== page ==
LOS ANGELES COUNTY BAR ASSOCIATION
PROFESSIONAL RESPONSIBILITY AND ETHICS COMMITTEE
OPINION NO. 484: OCTOBER 16, 1995
COMMINGLING OF CLIENT TRUST ACCOUNT FUNDS.
Where, by express agreement with a client, an attorney holds a portion of a retainer as an advance against fees to be earned pursuant to the last statement to be rendered to the client, the attorney may not utilize those funds for any other purpose. Holding such funds in the client trust bank account until such time as those fees have been earned does not constitute commingling, even if fees owed by the client pursuant to earlier, unpaid statements exceed the amount of the retainer earmarked to pay the last statement.
Black v. State Bar, 57 Cal. 2d 219 (1962).
In the Matter of Fonte, (Review Dept. 1994)
2 Cal. State Bar Ct. Rptr. 752.
California Rules of Professional Conduct, Rule 4-100(A).
Cal. Practice Handbook: Attorney Ethics (Matthew Bender 1993).
Handbook on Client Trust Accounting for California Attorneys (State Bar of California (1992).
FACTS AND ISSUES PRESENTED
Law firm received a $10,000 retainer from client for services to be rendered on client's behalf. The retainer agreement provided that
(1) the $10,000 would be placed in law firm's client trust bank account;
(2) law firm was authorized to draw upon the first $5,000 of the retainer to pay law firm's monthly statement;
(3) client agreed to pay all further sums billed within five days of receipt of law firm's statements;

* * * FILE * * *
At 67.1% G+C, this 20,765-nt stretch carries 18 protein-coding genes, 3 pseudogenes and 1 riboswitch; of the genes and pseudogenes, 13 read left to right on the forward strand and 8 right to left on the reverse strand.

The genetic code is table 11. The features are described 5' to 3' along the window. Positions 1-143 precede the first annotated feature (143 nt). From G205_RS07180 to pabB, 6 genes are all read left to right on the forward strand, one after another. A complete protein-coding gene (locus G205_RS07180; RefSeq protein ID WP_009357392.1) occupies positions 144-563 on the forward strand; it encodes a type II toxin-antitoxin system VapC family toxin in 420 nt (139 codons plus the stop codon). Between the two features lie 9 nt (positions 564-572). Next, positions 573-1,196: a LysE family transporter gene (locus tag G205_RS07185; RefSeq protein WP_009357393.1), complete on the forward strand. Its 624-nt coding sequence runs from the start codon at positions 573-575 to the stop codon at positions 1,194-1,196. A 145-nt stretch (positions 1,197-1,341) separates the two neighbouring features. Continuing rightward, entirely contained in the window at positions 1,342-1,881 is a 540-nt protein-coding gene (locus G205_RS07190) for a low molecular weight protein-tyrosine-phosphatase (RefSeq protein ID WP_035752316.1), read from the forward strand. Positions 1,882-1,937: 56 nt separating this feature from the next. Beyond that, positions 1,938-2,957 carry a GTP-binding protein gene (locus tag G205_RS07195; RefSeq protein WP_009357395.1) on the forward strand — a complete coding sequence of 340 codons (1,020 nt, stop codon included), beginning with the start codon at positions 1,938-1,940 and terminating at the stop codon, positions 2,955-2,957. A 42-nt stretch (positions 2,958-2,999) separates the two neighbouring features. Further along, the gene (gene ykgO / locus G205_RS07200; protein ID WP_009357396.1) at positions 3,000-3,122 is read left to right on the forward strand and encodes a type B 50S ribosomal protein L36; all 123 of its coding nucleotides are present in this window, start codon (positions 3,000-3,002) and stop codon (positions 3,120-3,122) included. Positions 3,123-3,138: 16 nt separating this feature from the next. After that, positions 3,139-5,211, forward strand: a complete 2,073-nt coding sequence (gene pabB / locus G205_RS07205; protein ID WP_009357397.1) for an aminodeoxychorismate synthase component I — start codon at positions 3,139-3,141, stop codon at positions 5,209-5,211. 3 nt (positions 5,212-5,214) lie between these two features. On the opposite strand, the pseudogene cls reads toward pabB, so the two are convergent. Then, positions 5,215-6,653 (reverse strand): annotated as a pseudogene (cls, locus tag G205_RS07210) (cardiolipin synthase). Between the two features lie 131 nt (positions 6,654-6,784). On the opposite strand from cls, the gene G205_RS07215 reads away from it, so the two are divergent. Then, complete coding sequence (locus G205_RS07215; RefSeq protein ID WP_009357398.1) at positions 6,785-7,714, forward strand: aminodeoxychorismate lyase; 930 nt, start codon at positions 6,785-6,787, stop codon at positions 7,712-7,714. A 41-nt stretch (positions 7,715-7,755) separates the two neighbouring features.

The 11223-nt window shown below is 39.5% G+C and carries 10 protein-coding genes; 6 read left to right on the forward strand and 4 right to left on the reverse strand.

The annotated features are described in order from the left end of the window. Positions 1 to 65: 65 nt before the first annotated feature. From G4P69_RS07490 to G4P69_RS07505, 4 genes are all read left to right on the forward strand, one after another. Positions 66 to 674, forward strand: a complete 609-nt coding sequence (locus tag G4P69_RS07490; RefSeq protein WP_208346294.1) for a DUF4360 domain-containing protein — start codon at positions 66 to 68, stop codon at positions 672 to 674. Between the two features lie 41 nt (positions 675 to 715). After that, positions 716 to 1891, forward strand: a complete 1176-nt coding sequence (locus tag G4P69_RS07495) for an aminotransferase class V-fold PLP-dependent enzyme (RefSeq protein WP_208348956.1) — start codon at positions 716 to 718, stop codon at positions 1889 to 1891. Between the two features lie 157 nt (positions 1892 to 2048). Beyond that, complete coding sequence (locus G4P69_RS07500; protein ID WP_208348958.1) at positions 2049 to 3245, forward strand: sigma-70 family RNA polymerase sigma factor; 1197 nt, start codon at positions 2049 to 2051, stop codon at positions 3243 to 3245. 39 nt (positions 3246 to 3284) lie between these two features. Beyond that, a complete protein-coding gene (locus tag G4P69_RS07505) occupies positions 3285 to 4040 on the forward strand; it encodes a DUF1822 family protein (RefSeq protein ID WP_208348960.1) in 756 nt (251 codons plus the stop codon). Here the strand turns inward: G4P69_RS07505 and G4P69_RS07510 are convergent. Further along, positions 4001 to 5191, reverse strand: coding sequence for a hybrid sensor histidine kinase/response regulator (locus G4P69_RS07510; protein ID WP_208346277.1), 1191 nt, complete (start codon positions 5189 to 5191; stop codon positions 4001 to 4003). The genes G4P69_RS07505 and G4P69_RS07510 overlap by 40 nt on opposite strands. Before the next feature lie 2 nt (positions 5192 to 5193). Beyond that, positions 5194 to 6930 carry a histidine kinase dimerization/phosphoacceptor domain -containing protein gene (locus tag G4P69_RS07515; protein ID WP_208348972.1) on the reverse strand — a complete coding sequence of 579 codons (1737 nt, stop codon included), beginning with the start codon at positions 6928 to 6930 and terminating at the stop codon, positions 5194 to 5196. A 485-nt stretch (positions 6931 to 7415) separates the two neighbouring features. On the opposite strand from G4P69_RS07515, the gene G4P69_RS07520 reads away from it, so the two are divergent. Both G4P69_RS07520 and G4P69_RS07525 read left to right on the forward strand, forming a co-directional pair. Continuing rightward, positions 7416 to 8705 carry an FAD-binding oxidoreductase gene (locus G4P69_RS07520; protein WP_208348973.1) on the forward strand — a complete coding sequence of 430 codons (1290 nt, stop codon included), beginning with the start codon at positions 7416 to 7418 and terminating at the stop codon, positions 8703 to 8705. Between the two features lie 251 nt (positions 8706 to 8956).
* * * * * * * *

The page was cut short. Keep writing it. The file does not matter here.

(4) the remaining $5,000 would be held as a security deposit to be used to pay the last statement rendered by the law firm to client, with the balance, if any, to be returned to client at the conclusion of the representation; and
(5) in the event the $5,000 security deposit did not offset the full amount of the final bill, client would promptly pay the remaining amount due and owing law firm.
Thereafter, the $10,000 retainer was deposited into law firm's client trust bank account. The first few statements rendered by the law firm to client totalled $5,000; law firm then withdrew the first $5,000 of client's retainer from the trust account. Over the course of the next several months, law firm sent statements to client totalling $10,000. Client did not object to these statements, and represented that the $10,000 would be paid. However, client never paid these statements, and law firm kept the remaining $5,000 of the retainer in the trust account as security for the last statement to be rendered. Thereafter, a final statement was rendered by law firm to client for an additional $5,000 of services; that is, the balance due reflected on the final billing to client was $15,000.00. Client objected to the full amount of the final statement.
The issues presented to the Committee are as follows: